Amazon just announced a large-format version of their electronic book reader, called the Kindle DX, which you can see in action at engadget. The product doesn't launch until this summer, but it could be in the hands of many university students for a pilot coming to five schools this fall. Library Journal reports that these schools are: Arizona State, Case Western Reserve, Princeton, Reed College and Darden School of Business at the University of Virginia. As of yet, there are no law schools who will try this out. Because Kindle books are typically locked into a single device, this could mean the disappearance of a used book market. That said, it means fewer dead trees and possibly more publishing options for content producers. In law schools, where much of the raw source material is in the public domain, casebooks and case compilations could be done very economically, if not for free.
An interesting feature of the new device is that it supports native PDF documents, instead of forcing people to pay to convert them to a proprietary Kindle format. This means you could get class notes or reading materials in PDF format and read them directly. It's not clear if this would support image-based formats like scanned law reviews from Hein Online or published reporter cases from Westlaw. If so, this could be a boon for students willing to pay almost $500 for the device.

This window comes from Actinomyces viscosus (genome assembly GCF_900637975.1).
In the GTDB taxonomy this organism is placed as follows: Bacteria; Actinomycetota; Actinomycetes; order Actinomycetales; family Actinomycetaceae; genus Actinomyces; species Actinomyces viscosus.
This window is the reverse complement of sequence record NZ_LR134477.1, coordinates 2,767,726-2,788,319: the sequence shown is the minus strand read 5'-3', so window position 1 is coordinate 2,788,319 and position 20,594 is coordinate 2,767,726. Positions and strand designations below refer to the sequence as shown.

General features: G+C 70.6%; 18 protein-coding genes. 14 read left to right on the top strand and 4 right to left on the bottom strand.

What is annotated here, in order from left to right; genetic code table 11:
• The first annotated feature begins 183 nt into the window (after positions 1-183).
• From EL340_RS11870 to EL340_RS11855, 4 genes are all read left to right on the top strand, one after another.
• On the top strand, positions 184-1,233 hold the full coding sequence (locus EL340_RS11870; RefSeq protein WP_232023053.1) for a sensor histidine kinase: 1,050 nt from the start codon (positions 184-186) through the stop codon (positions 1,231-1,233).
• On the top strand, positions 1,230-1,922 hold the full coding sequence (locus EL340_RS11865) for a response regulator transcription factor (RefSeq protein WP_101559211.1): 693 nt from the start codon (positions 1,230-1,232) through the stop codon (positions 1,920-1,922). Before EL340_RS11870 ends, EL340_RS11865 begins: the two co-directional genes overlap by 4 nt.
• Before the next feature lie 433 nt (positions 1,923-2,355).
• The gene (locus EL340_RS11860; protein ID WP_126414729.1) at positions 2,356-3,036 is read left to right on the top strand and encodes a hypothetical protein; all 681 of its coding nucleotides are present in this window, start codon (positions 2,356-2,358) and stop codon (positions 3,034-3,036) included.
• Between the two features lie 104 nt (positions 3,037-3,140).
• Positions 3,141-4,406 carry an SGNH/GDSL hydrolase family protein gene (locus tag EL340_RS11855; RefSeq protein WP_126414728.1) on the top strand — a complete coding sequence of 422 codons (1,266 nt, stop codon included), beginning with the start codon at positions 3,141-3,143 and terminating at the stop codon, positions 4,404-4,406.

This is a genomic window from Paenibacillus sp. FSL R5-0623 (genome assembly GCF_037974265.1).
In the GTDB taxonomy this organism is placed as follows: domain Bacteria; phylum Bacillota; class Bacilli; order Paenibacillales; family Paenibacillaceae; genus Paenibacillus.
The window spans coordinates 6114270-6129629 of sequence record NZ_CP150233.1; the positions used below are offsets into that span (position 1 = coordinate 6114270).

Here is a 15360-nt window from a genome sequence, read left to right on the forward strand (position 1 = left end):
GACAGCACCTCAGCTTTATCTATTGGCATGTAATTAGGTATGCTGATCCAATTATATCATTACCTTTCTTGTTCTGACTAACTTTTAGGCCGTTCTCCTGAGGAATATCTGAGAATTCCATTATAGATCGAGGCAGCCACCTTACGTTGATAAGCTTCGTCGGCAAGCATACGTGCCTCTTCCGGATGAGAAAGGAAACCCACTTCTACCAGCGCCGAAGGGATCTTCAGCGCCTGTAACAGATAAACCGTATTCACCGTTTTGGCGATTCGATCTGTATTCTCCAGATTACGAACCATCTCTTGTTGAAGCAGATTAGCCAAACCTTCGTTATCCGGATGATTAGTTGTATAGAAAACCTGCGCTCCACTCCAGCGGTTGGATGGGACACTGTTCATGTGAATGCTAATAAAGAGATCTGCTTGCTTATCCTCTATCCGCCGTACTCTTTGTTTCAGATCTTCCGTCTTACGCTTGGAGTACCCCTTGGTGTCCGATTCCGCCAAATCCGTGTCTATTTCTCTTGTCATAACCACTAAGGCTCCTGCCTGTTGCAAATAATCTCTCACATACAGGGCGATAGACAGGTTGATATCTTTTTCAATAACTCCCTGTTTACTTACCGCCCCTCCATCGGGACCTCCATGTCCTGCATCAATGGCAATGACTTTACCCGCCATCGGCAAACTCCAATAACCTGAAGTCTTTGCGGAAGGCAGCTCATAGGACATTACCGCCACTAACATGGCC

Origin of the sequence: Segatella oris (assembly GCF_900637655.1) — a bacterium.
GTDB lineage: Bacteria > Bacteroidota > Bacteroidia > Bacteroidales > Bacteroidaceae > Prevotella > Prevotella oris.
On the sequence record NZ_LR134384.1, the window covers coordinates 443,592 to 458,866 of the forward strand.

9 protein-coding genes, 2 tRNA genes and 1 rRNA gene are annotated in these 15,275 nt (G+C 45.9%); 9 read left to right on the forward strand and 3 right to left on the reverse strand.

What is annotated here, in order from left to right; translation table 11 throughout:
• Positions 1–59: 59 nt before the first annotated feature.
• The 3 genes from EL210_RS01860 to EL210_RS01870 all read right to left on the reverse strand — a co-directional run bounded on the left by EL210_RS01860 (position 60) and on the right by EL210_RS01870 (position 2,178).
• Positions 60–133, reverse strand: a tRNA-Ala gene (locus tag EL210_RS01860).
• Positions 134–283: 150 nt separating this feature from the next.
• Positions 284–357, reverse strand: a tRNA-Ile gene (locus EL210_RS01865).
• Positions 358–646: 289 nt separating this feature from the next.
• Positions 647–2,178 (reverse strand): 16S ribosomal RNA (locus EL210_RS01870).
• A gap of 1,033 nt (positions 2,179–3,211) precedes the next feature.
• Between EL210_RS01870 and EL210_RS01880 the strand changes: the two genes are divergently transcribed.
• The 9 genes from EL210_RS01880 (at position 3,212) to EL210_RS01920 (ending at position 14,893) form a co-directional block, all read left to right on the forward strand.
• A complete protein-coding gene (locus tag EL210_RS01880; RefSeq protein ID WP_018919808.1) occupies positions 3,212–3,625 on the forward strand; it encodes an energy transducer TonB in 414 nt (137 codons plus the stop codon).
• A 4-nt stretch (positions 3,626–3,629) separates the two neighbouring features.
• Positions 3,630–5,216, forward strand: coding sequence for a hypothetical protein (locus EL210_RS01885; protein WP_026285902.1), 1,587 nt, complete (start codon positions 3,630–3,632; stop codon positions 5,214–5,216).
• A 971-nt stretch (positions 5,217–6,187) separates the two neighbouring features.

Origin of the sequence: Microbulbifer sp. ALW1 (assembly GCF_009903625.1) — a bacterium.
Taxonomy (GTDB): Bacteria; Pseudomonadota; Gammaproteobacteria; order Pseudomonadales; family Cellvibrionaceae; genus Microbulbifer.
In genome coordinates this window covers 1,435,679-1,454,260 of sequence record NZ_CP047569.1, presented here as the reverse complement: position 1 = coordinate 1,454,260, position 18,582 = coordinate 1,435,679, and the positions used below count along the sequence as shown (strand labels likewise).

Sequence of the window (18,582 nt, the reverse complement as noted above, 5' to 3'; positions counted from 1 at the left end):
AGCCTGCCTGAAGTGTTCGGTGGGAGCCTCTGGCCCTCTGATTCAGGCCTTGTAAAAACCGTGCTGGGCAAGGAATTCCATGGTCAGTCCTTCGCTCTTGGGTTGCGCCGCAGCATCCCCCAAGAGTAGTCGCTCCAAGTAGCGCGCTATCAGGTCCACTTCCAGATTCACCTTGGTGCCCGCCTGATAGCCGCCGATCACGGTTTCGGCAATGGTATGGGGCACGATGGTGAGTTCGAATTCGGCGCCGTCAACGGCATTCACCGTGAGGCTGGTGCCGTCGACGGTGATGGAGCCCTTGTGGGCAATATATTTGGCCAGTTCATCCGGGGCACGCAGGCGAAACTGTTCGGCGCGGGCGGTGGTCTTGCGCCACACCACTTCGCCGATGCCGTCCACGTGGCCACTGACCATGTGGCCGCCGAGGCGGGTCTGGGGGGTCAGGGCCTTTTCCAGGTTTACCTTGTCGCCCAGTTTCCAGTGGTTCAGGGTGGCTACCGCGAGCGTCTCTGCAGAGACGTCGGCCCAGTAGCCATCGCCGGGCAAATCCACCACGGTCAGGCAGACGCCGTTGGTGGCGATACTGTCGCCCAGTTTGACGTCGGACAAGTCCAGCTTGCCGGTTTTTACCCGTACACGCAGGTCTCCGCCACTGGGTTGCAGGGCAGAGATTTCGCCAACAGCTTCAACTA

In the past, there has been some debate over whether libraries can lend Kindle readers to their users. One problem with having a Kindle in a library is that book purchasing is tied directly to the account on the device. A library owning one to lend would have to disable purchasing options. Books purchased for the Kindle cannot be transferred to another device.
In advance of the latest Kindle announcement, the New York Times ran a story about large format e-book readers, exploring questions of whether these could save daily newspapers. Media conglomerate Hearst Corporation is rumored to be launching a wireless e-book reader. They publish everything from Harper's Bazaar to Good Housekeeping to Popular Mechanics. It will be exciting to see how electronic books develop over time. They look like a possible life preserver for print media. Perhaps this Fall we'll see how they fare in the education sector.
Update: Additional coverage, including law school topics, is found here:
- Who will get the first e-book into the law school classroom?
- Case Western Reserve University students will use textbooks on Kindle electronic reader